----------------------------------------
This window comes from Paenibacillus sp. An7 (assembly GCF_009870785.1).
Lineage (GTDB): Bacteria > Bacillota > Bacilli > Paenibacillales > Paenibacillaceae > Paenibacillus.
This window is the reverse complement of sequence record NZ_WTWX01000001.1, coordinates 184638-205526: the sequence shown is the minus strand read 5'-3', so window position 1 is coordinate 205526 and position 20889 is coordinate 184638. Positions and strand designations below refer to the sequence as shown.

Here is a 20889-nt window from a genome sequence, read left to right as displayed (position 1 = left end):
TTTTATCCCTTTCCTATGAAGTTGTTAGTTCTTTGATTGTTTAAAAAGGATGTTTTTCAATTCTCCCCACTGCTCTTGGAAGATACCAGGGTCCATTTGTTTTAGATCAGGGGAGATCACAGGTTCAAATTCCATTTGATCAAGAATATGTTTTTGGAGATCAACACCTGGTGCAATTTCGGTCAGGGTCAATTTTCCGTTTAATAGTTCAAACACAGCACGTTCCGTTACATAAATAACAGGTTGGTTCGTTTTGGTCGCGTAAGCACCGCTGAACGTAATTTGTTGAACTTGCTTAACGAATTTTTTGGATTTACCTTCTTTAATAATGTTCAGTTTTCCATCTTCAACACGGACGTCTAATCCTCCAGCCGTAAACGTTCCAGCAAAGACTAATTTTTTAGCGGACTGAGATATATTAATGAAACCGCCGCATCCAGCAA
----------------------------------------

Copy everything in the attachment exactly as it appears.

This window comes from Paenibacillus sp. An7 (assembly GCF_009870785.1).
Lineage (GTDB): Bacteria > Bacillota > Bacilli > Paenibacillales > Paenibacillaceae > Paenibacillus.
This window is the reverse complement of sequence record NZ_WTWX01000001.1, coordinates 184638-205526: the sequence shown is the minus strand read 5'-3', so window position 1 is coordinate 205526 and position 20889 is coordinate 184638. Positions and strand designations below refer to the sequence as shown.

Here is a 20889-nt window from a genome sequence, read left to right as displayed (position 1 = left end):
TTTTATCCCTTTCCTATGAAGTTGTTAGTTCTTTGATTGTTTAAAAAGGATGTTTTTCAATTCTCCCCACTGCTCTTGGAAGATACCAGGGTCCATTTGTTTTAGATCAGGGGAGATCACAGGTTCAAATTCCATTTGATCAAGAATATGTTTTTGGAGATCAACACCTGGTGCAATTTCGGTCAGGGTCAATTTTCCGTTTAATAGTTCAAACACAGCACGTTCCGTTACATAAATAACAGGTTGGTTCGTTTTGGTCGCGTAAGCACCGCTGAACGTAATTTGTTGAACTTGCTTAACGAATTTTTTGGATTTACCTTCTTTAATAATGTTCAGTTTTCCATCTTCAACACGGACGTCTAATCCTCCAGCCGTAAACGTTCCAGCAAAGACTAATTTTTTAGCGGACTGAGATATATTAATGAAACCGCCGCATCCAGCAA